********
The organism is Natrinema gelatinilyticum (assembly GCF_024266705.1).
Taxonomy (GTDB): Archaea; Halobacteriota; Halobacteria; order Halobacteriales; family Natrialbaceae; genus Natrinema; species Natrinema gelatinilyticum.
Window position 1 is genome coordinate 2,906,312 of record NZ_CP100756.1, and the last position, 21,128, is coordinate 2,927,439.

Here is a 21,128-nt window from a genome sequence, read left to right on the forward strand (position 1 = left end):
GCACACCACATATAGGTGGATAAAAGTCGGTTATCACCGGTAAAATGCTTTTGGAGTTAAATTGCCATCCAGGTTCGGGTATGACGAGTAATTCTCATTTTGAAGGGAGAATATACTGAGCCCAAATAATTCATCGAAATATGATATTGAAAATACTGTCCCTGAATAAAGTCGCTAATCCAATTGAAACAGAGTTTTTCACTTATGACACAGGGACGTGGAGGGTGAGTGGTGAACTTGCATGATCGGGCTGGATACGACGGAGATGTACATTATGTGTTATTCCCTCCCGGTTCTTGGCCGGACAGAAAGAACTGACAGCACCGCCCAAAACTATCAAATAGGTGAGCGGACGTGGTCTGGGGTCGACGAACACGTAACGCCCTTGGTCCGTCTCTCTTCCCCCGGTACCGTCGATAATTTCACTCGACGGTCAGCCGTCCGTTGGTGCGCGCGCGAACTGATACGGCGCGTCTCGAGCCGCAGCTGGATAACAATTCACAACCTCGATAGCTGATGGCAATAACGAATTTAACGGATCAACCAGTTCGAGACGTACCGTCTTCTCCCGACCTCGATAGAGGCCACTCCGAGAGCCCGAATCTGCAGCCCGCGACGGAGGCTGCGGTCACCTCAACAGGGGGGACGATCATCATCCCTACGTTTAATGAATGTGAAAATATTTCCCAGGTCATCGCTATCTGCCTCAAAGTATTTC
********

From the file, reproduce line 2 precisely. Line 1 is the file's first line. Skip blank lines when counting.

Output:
Taxonomy (GTDB): Archaea; Halobacteriota; Halobacteria; order Halobacteriales; family Natrialbaceae; genus Natrinema; species Natrinema gelatinilyticum.